ADA Accessibility Information
Accessibility

A
A

A

Teething


Infant teething, sucking on a teething ring under a blanket for teething at Puget Sound Pediatric Dentistry.At Puget Sound Pediatric Dentistry, your child’s oral health is our number one priority, especially if you have a newborn. Good oral health starts as early as infancy. Although newborns usually have no visible teeth, most have at least a partially developed set of baby, or primary teeth that will begin to develop around six months. By the age of three, most children will have a full set of primary teeth.

The eruption of primary teeth, also known as teething, often causes the child discomfort, and many new parents often do not know what to do. As your pediatric dentist, we are committed to offering you helpful advice that will benefit your child during the teething process.

What to Expect


Teething most often occurs between the ages of six and nine months. During this time, the lower two front teeth are usually the first to erupt, followed by the upper two front teeth. For some infants, this can be a painful and uncomfortable process. For others, it can be quite painless.

Once the teeth begin to erupt, be sure to brush them with a soft-bristled toothbrush specifically designed for young babies. The small size of the brush head will help you properly reach all the surface areas of their new teeth. Toothpaste is not recommended until the age of two. In the meantime, you can use a bit of water to prevent decay. Never let your child swallow toothpaste. Regular check-ups and professional cleanings are also an important part of your child’s oral health. We recommend a visit by their first birthday, or by the time their first tooth erupts, whichever comes first.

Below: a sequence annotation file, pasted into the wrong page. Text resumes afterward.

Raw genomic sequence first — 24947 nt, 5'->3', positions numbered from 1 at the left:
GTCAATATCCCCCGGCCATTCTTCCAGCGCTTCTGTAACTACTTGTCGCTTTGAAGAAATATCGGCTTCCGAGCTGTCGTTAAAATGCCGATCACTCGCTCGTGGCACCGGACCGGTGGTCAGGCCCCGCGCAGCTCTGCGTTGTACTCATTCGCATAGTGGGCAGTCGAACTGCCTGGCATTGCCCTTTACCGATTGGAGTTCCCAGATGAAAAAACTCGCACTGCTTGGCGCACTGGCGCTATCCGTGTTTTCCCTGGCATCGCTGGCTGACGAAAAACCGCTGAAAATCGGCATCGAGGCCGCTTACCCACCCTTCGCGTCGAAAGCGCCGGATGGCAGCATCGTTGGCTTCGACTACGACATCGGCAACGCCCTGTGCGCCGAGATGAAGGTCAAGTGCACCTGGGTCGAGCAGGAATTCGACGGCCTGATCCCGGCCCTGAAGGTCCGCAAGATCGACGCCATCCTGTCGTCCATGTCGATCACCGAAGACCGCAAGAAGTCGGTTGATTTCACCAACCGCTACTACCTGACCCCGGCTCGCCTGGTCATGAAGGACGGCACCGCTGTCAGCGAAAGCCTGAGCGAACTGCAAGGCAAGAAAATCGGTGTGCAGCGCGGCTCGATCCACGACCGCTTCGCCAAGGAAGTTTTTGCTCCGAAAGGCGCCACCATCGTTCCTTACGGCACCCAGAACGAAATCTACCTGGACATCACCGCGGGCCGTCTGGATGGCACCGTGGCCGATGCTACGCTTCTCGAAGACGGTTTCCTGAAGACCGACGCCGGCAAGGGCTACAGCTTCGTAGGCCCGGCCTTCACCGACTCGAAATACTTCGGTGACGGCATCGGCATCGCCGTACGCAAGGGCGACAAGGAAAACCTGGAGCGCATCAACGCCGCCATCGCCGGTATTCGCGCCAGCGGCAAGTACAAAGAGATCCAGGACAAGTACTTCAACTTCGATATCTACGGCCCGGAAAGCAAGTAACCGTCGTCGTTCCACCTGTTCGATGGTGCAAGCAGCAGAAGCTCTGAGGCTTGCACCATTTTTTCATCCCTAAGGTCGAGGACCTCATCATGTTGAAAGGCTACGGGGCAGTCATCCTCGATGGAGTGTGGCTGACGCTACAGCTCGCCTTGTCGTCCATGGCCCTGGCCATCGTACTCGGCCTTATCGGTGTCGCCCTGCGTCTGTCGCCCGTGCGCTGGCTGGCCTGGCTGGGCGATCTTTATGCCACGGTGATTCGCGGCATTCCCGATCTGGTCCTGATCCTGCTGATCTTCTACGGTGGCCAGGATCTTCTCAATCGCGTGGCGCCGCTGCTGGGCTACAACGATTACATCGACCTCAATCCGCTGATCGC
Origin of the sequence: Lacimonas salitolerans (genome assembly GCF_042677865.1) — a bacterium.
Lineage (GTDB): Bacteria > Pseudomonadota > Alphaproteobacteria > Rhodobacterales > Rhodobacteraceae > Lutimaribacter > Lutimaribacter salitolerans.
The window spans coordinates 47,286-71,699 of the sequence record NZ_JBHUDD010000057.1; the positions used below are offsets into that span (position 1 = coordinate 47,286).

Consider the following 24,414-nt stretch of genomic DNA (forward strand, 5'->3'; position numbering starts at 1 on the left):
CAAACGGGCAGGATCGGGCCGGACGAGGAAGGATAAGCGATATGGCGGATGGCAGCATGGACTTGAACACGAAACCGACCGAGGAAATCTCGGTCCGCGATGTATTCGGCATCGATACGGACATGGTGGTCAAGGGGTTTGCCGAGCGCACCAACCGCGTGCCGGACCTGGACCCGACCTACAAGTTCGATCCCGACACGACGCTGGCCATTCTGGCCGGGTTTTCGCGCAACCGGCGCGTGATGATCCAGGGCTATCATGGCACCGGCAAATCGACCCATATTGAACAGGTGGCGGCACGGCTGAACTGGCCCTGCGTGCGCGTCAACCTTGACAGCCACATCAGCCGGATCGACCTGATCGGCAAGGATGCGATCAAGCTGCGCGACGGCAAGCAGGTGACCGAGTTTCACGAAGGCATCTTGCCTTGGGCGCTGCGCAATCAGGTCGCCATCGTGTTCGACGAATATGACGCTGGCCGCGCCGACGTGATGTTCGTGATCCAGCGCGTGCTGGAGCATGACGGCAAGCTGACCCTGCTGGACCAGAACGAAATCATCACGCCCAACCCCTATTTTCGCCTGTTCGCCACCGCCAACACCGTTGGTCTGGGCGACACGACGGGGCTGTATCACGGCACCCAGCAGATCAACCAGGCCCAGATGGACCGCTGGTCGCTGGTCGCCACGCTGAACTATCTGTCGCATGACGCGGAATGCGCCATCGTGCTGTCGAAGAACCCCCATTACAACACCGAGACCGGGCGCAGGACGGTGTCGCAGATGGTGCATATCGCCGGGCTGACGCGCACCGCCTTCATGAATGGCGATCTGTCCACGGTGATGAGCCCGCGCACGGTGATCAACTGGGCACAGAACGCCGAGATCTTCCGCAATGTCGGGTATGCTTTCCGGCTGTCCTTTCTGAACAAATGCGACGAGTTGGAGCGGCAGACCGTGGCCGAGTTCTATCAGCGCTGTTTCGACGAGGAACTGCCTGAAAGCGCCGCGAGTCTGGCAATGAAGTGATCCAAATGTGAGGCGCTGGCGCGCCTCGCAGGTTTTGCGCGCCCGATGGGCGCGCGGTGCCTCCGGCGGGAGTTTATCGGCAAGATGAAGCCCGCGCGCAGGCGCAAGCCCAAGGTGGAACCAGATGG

What to Look For


Understanding the signs and symptoms associated with teething can help you care for the situation. If your child experiences pain, they may become fussy, sleepless, and irritable. Other symptoms include:
•  Lack of appetite
•  Excessive drooling
•  Swollen gums
•  A rash on the chin due to excessive drooling
•  Rubbing their ears

As a tooth erupts, a cyst may develop. In most cases, the tooth will eventually rupture the cyst. Do not worry if you see a cyst as they are usually harmless and should not be disturbed. Other signs such as diarrhea and fever are often associated with teething. However, these symptoms are not normal. Be sure to schedule an appointment with your pediatric physician if these symptoms persist.

Helping to Alleviate the Pain


The best thing you can do for your infant during the teething process is to help alleviate the pain. If your baby has tender or sore gums, you can gently rub the area with a cool, wet gauze pad or washcloth. You can also use a clean finger or small spoon. Some parents choose to use a clean teething ring or chilled binky. Dr. Chris Lugo and Associates may also recommend a numbing salve for the gums if your child is experiencing significant discomfort.

Schedule Your Child’s Appointment


If you would like to learn more about your baby’s oral health call 360-659-8100, 360-863-8700, 425-367-4149, 360-339-8000 and schedule their appointment now!

We Look Forward To Meeting You



Our front office staff is happy to discuss our services with you. Our dentists are here to serve your children and teens. For more information, contact one of our multiple Seattle area offices.



TPimg-responsive

Copyright © 2014-2019 Puget Sound Pediatric Dentistry and WEO MEDIA. All rights reserved.  Sitemap | Links